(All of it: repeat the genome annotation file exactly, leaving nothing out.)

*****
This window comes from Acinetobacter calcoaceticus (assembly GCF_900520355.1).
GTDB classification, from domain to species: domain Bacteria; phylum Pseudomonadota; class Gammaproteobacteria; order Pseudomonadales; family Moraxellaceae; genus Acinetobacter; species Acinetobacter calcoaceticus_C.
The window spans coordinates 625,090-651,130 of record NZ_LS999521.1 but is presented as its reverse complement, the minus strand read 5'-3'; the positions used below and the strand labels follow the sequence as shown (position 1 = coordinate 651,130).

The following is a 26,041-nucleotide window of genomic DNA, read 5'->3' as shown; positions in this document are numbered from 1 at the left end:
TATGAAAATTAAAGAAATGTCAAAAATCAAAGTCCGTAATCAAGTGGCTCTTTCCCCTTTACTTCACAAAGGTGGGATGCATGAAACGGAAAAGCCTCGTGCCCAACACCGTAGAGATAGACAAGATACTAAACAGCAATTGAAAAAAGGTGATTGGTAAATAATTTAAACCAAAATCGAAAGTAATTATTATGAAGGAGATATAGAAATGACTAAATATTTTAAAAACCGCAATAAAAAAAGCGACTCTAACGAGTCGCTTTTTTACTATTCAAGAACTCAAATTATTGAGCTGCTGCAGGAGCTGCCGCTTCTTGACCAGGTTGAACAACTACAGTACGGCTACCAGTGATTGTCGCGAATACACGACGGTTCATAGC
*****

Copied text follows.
This window comes from Acinetobacter calcoaceticus (assembly GCF_900520355.1).
GTDB classification, from domain to species: domain Bacteria; phylum Pseudomonadota; class Gammaproteobacteria; order Pseudomonadales; family Moraxellaceae; genus Acinetobacter; species Acinetobacter calcoaceticus_C.
The window spans coordinates 625,090-651,130 of record NZ_LS999521.1 but is presented as its reverse complement, the minus strand read 5'-3'; the positions used below and the strand labels follow the sequence as shown (position 1 = coordinate 651,130).

The following is a 26,041-nucleotide window of genomic DNA, read 5'->3' as shown; positions in this document are numbered from 1 at the left end:
TATGAAAATTAAAGAAATGTCAAAAATCAAAGTCCGTAATCAAGTGGCTCTTTCCCCTTTACTTCACAAAGGTGGGATGCATGAAACGGAAAAGCCTCGTGCCCAACACCGTAGAGATAGACAAGATACTAAACAGCAATTGAAAAAAGGTGATTGGTAAATAATTTAAACCAAAATCGAAAGTAATTATTATGAAGGAGATATAGAAATGACTAAATATTTTAAAAACCGCAATAAAAAAAGCGACTCTAACGAGTCGCTTTTTTACTATTCAAGAACTCAAATTATTGAGCTGCTGCAGGAGCTGCCGCTTCTTGACCAGGTTGAACAACTACAGTACGGCTACCAGTGATTGTCGCGAATACACGACGGTTCATAGC